Karin and Richie Blog
26th June 2014 - Session 5
Today was our last prep group and there was a real end of term feeling. There was a fair bit of noise today compared to week 1 when we all sat in the room in silence before the start.
We started off talking about behaviour, about all the ways children can act up and how the way we react with each other's annoying behaviour (sulking, shouting, etc.) isn't usually the best way to react to a child.
Dan Hughes is a respected child psychologist and we watched a few short films of him talking about certain aspects of child behaviour, the possible reasons behind it and the way he would react to it. These were really fascinating, would be great to clone him and have him come and live with us all.
I will miss the wee café down the road and their sandwiches. Hopefully they won't miss us too much!
The one thing that we as a group agreed seemed to be unique to Scottish Adoption was the support provided after adoption. After lunch Julie came in and spoke to us about the different types of support they offer to both children and parents. It's a good feeling to know that this is available and we know from some of the people we met over the last few weeks how important this can be.
We went over the process again and finally were handed out the official application forms. I expected it to be pages long and for it to take the weekend to complete but it's just one page, nevertheless we had to take them home before signing and sending back.
There's only so much you can learn in 5 weeks but my thoughts on several aspects of adoption have changed quite a bit, Judy and Alex have been great trainers, their knowledge and experience shone through and their positivity on everything adoption related was obvious.
We're really looking forward to getting the approval process started and moving on, the thought that next year at this time we could be parents still seems very far away and unreal but it feels like we've actually started the journey now.
The group might have gone to the pub afterwards just for a quick debrief but I couldn't possibly comment...
19th June 2014 - Session 4
So this week was another hot and sunny day, it must be summer, that's 2 sunny Thursdays in a row.This morning we spoke a lot about contact and also a bit about neglect and abuse. We were all really looking forward to the afternoon when an adoptive parent was coming in to talk about his personal experience of the adoption process.
Contact with birth families is something a lot of us feel a bit uneasy about, I guess thinking about something in the abstract is always harder than the reality - or maybe in our cases not, only time will tell.
Alex and Judy have talked a lot about contact over the last 4 weeks and the teenagers we met last week also talked about it and I feel like I really get it now. All evidence and experience collected over the years indicates the importance of contact between adoptive children and their birth families. It's hard for us who have their whole life story told to them by parents and available at all times to understand, but the knowledge of where you came from and who you are is very important for developing a sense of self and identity. If there are grey areas or unknowns in the history then it's likely the child will be more insecure about themselves and spend a lot of time wondering about their birth family. We watched a short film which told the contact story from all 3 sides: the adopted child, his parents and the birth mother. The thing that struck me most was how secure the parents must have been in their relationship with their son to encourage him to have more and then direct contact with his birth mother and I am full of admiration for them.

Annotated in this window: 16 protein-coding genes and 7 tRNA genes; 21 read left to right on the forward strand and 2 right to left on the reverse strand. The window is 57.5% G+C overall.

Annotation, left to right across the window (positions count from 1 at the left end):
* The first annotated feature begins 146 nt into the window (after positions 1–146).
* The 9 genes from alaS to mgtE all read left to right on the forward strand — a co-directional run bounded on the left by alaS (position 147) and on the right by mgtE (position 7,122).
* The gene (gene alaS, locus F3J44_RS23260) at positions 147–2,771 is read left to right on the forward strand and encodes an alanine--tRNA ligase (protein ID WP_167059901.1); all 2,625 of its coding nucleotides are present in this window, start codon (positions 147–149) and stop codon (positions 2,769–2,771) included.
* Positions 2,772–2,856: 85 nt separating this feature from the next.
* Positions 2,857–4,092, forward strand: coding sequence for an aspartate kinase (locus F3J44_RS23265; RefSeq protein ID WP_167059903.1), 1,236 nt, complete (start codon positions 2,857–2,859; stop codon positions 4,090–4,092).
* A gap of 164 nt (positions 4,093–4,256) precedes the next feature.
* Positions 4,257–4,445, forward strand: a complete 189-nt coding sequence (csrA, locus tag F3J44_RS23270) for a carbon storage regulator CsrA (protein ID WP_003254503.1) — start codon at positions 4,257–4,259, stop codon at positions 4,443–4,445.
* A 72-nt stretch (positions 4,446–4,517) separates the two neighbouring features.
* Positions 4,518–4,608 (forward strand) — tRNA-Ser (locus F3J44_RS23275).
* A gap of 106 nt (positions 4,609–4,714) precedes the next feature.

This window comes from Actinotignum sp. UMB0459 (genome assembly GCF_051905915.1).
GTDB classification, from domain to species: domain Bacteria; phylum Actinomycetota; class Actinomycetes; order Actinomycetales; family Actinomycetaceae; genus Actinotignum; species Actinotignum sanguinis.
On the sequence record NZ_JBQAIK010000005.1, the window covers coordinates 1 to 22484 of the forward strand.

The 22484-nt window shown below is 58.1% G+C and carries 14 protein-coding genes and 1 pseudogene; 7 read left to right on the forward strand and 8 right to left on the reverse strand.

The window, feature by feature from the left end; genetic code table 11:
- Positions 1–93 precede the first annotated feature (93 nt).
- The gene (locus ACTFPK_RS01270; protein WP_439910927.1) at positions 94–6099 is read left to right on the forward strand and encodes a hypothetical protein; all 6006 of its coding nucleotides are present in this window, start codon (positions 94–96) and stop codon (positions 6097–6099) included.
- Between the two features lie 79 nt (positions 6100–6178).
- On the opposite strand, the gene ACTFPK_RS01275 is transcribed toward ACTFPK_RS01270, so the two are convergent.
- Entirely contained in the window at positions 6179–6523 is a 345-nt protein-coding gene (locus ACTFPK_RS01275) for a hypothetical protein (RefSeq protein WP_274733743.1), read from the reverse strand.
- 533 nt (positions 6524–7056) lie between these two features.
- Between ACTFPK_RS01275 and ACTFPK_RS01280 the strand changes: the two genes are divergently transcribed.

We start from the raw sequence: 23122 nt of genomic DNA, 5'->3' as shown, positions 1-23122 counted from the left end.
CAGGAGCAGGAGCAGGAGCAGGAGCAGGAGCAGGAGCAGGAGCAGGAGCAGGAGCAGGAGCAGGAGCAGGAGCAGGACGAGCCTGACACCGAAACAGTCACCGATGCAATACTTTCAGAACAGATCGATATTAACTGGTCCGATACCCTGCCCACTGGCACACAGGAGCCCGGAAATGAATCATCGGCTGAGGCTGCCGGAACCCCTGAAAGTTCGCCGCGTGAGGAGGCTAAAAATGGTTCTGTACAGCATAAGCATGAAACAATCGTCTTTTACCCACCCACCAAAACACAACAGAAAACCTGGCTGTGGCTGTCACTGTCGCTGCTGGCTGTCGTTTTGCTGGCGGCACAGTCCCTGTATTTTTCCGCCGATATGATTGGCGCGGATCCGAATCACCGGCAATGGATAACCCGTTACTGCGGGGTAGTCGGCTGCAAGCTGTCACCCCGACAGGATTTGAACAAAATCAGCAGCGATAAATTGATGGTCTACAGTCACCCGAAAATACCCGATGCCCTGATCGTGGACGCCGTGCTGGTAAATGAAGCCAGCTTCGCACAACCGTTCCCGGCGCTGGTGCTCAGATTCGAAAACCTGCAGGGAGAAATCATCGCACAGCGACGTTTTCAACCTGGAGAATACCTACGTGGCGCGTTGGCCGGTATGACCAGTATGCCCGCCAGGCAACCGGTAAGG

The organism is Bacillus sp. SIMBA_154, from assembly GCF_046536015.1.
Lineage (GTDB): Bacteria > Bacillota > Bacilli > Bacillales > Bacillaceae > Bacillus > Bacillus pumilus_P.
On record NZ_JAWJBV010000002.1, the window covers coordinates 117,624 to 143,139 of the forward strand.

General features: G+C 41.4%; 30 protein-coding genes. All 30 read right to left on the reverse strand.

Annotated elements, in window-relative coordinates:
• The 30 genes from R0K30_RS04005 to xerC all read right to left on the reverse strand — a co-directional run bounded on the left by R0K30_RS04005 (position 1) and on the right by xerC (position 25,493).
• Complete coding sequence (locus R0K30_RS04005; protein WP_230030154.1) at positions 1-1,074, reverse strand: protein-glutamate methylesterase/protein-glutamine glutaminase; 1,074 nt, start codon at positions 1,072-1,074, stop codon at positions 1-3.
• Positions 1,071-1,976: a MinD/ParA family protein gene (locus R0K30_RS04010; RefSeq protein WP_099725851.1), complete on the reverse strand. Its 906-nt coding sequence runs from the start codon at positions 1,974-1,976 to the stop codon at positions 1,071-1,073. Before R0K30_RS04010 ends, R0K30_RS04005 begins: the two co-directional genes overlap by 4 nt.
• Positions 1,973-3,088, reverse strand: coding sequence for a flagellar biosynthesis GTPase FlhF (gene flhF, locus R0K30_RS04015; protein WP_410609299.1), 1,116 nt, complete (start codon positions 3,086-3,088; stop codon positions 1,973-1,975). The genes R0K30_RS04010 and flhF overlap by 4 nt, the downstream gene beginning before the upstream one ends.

We went on to talk a bit about neglect and abuse, the sad fact is that many adoptive children come from backgrounds where drug/alcohol misuse is normal behaviour and a pregnancy does not change that. We watched a short film about child behaviour after abuse/neglect in their early years. We need to bear in mind that we won't always know the full story and that every child's situation and reaction is unique. It was a pretty negative note to end the morning on but it is reality.
The afternoon was a lot brighter; one of the parents who had adopted a child 5 years ago came in and talked to us about his family's experience of the process from beginning to end. It was great to ask him directly about his experiences and hear about things like contact and home study and the infamous "Form F" and be able to put it into context. It was reassuring that he said a number of times how they only think about adoption a small percentage of the time and that about 95% of the time you are just being a normal parent!
Next week is our last week as a group, it's hard to believe how quickly time has passed but I personally can't wait to finish and get that form in so we can officially start the process.
12th June 2014 - Session 3
The sun was out this week and there's some football tournament starting tonight so excitement was in the air from the offset! This week was structured quite differently to previous sessions and I think a suitable overall theme for today would be journeys.
After we arrived we split into gender groups and spent the entire morning talking about our own personal journeys to Scottish Adoption, everyone's story is unique, individual and obviously very personal. It was good to get to know the rest of the girls better and also to be in a situation to be able to talk openly about all things adoption, As well as our stories we discussed some of our fears and feelings around adoption and concluded that the main thing was we had all made it to Scottish Adoption and were all at the beginning of an exciting new journey. It's amazing how quickly time flies when girls are talking and before we knew it, it was lunchtime. Apparently the boys group were much more practical in their approach but everyone agreed it had been good to talk and open up about our situations.